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Poll: 56 percent favor big bond election

Thursday, June 23, 2016 by Jo Clifton

Of the 1,200 Austinites polled about a proposed $720 million transportation bond election, 56 percent said they would vote in favor of such bonds if asked to do so in November. Thirty-six percent indicated that they would vote against such a proposal and 8 percent said they were unsure. Littlefield Consulting conducted the poll of Austin voters last week. According to a memo from pollster Mark Littlefield, the margin of error was less than 3 percent.

Those poll numbers were music to the ears of Mayor Steve Adler, who released the following statement on Wednesday: “It’s great that there is an emerging consensus to go big on Smart Corridors. Turning the old state highways such as Lamar, Airport Boulevard, and Riverside Drive into Smart Corridors will allow us to deal with traffic congestion in a way that gives us more effective transit and safer intersections, bike paths and sidewalks. We’ve done the plans. It’s time to do the work.”

City Council is scheduled to consider whether to adopt the “Go Big” approach at today’s meeting. They will likely hear from members of a coalition of local community and business groups that held a news conference Wednesday to announce their support of the $720 million proposal.

That coalition includes the Greater Austin Chamber of Commerce, the Gay and Lesbian Chamber of Commerce, the Greater Austin Black Chamber of Commerce, the Greater Austin Hispanic Chamber of Commerce, the Austin Board of Realtors, the Real Estate Council of Austin and leaders of the Get Austin Moving campaign, including the Hill Country Conservancy, Old Austin Neighborhood Association, Bike Austin, Bike Share of Austin, College Houses, Reconnect Austin, the Shoal Creek Conservancy, AustinUP, WalkAustin, the Waller Creek Conservancy and others.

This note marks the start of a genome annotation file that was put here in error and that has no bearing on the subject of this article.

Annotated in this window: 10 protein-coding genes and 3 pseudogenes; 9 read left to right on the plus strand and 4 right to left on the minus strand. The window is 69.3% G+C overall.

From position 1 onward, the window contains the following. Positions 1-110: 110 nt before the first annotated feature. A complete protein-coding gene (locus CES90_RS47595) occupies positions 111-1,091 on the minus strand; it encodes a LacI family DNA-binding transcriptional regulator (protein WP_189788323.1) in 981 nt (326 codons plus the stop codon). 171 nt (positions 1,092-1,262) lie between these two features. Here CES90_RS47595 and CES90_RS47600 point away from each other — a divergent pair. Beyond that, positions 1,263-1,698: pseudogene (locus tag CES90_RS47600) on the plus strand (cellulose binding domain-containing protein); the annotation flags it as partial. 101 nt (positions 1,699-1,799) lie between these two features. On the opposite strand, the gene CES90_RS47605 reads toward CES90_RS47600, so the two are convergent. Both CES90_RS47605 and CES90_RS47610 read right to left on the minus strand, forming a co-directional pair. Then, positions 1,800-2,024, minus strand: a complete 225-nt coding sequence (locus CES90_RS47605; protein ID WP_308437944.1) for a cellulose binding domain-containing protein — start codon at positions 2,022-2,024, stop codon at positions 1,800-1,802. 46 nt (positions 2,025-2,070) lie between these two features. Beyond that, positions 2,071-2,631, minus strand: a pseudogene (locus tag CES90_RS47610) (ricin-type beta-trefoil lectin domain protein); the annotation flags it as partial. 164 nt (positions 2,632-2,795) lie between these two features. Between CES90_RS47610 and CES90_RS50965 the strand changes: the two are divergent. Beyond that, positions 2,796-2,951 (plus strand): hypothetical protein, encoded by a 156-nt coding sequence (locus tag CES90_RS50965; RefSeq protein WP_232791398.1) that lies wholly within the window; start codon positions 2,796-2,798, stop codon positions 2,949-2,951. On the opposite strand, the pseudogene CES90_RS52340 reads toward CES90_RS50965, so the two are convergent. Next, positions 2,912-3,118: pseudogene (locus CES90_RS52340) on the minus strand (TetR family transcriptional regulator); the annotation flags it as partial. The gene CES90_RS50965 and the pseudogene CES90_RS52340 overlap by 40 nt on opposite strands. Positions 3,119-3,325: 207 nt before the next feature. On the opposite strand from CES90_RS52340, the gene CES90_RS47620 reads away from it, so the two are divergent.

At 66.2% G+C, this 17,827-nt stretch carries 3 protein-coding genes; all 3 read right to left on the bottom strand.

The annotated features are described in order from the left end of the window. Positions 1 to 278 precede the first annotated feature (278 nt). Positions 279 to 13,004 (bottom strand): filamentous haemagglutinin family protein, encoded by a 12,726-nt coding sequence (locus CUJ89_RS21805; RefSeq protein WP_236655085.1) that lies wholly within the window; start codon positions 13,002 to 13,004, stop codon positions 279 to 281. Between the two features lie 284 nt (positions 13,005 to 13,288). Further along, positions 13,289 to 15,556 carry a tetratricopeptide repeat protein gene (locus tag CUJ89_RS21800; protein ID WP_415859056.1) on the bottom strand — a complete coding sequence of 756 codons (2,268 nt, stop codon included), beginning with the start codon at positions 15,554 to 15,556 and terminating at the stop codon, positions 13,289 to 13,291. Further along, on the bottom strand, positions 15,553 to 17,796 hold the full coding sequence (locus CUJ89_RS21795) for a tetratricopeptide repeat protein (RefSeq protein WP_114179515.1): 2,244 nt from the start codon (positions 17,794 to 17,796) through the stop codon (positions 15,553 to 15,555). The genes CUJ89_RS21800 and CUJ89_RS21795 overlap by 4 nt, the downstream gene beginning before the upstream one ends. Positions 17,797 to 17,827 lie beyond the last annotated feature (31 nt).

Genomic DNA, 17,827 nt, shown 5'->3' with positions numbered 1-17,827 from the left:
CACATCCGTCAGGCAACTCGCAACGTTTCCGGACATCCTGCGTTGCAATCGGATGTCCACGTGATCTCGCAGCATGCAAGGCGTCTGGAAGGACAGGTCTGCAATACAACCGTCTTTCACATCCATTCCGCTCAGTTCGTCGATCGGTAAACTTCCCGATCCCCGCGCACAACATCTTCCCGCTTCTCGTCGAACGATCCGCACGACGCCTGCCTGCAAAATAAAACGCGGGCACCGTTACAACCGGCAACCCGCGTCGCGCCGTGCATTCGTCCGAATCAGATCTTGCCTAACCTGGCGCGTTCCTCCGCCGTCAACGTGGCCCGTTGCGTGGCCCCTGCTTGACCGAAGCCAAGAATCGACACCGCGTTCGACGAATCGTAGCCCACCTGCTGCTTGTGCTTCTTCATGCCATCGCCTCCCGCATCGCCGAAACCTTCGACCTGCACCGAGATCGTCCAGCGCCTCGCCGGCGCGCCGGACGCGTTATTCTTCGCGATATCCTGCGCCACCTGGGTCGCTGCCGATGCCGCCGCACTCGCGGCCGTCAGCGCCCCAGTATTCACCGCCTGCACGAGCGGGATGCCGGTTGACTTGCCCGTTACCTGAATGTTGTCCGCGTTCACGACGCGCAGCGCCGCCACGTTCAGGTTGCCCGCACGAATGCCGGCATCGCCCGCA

Ted Siff, president of the board of the Shoal Creek Conservancy, said, “Austin’s transportation system is failing, plain and simple. Getting Austinites where they’re going is primarily a matter of investing in our roads, sidewalks, urban trails and bike infrastructure, and that’s exactly what our coalition is advocating for.” Siff told the Austin Monitor that several of the organizations supporting the election have urged their members to attend today’s Council meeting to support the “Go Big” proposal.

In addition to showing support for the $720 million bond election, the poll verified results from a recent Austin Monitor poll showing that a majority of Austinites have a favorable impression of Adler.

When asked whether they had a favorable or unfavorable opinion of the mayor, 53 percent of the poll participants said their opinion was favorable, compared to 26 percent who said they had an unfavorable opinion and 21 percent who were unsure.

However, when those polled were asked whether the city of Austin is on the right track or wrong track, Austinites were almost evenly split. Just 42 percent said the city was on the right track and 43 percent said the city was on the wrong track, with 15 percent saying they were not sure.

Those polled were also asked to think about the roads that would be included for improvements and to weigh in on whether it was more important to have improvements on the roads that they use daily or to take care of the roads most in need of improvement throughout the city. Only 34 percent said they wanted improvements on the roads that they personally used, compared to 57 percent who said the money should go wherever it is most needed. Another 9 percent were uncertain.

Asked whether they would prefer the $720 million package proposed by Adler or the $500 million package — first introduced to the public as a $300 million package and expanded this week– proposed by Council Member Ann Kitchen, 52 percent picked the big package and 36 percent chose the smaller package, with 12 percent uncertain.

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